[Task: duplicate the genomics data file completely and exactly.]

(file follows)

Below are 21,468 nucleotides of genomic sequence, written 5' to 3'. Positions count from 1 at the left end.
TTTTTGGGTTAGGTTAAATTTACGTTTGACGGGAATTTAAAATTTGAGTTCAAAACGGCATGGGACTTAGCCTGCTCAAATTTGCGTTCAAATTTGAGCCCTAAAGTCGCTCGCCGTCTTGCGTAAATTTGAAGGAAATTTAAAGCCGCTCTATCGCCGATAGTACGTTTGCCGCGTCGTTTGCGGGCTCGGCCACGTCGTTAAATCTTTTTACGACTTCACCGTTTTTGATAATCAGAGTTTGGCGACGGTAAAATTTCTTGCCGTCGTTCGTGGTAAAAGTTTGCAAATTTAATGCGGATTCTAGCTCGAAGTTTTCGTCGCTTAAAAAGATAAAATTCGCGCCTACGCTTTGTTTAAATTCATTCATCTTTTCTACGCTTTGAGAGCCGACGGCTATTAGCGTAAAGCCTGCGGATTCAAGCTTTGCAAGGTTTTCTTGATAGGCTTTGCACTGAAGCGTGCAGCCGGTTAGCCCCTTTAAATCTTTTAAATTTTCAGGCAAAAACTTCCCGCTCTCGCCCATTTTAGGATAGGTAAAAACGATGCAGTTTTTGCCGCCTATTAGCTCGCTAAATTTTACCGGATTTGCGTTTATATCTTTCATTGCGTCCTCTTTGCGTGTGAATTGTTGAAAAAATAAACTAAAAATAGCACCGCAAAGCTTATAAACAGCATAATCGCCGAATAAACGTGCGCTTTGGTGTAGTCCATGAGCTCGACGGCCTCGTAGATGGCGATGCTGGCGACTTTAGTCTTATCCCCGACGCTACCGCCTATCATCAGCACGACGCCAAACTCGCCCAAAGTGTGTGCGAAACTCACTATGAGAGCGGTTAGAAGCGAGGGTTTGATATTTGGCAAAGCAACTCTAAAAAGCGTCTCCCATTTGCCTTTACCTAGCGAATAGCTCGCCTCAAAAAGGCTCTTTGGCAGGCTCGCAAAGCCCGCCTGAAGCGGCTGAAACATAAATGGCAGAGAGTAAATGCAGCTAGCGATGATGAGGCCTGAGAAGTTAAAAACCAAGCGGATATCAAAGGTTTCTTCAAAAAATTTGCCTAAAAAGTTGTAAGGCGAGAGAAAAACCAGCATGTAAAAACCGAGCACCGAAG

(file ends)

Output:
Below are 21,468 nucleotides of genomic sequence, written 5' to 3'. Positions count from 1 at the left end.
TTTTTGGGTTAGGTTAAATTTACGTTTGACGGGAATTTAAAATTTGAGTTCAAAACGGCATGGGACTTAGCCTGCTCAAATTTGCGTTCAAATTTGAGCCCTAAAGTCGCTCGCCGTCTTGCGTAAATTTGAAGGAAATTTAAAGCCGCTCTATCGCCGATAGTACGTTTGCCGCGTCGTTTGCGGGCTCGGCCACGTCGTTAAATCTTTTTACGACTTCACCGTTTTTGATAATCAGAGTTTGGCGACGGTAAAATTTCTTGCCGTCGTTCGTGGTAAAAGTTTGCAAATTTAATGCGGATTCTAGCTCGAAGTTTTCGTCGCTTAAAAAGATAAAATTCGCGCCTACGCTTTGTTTAAATTCATTCATCTTTTCTACGCTTTGAGAGCCGACGGCTATTAGCGTAAAGCCTGCGGATTCAAGCTTTGCAAGGTTTTCTTGATAGGCTTTGCACTGAAGCGTGCAGCCGGTTAGCCCCTTTAAATCTTTTAAATTTTCAGGCAAAAACTTCCCGCTCTCGCCCATTTTAGGATAGGTAAAAACGATGCAGTTTTTGCCGCCTATTAGCTCGCTAAATTTTACCGGATTTGCGTTTATATCTTTCATTGCGTCCTCTTTGCGTGTGAATTGTTGAAAAAATAAACTAAAAATAGCACCGCAAAGCTTATAAACAGCATAATCGCCGAATAAACGTGCGCTTTGGTGTAGTCCATGAGCTCGACGGCCTCGTAGATGGCGATGCTGGCGACTTTAGTCTTATCCCCGACGCTACCGCCTATCATCAGCACGACGCCAAACTCGCCCAAAGTGTGTGCGAAACTCACTATGAGAGCGGTTAGAAGCGAGGGTTTGATATTTGGCAAAGCAACTCTAAAAAGCGTCTCCCATTTGCCTTTACCTAGCGAATAGCTCGCCTCAAAAAGGCTCTTTGGCAGGCTCGCAAAGCCCGCCTGAAGCGGCTGAAACATAAATGGCAGAGAGTAAATGCAGCTAGCGATGATGAGGCCTGAGAAGTTAAAAACCAAGCGGATATCAAAGGTTTCTTCAAAAAATTTGCCTAAAAAGTTGTAAGGCGAGAGAAAAACCAGCATGTAAAAACCGAGCACCGAAG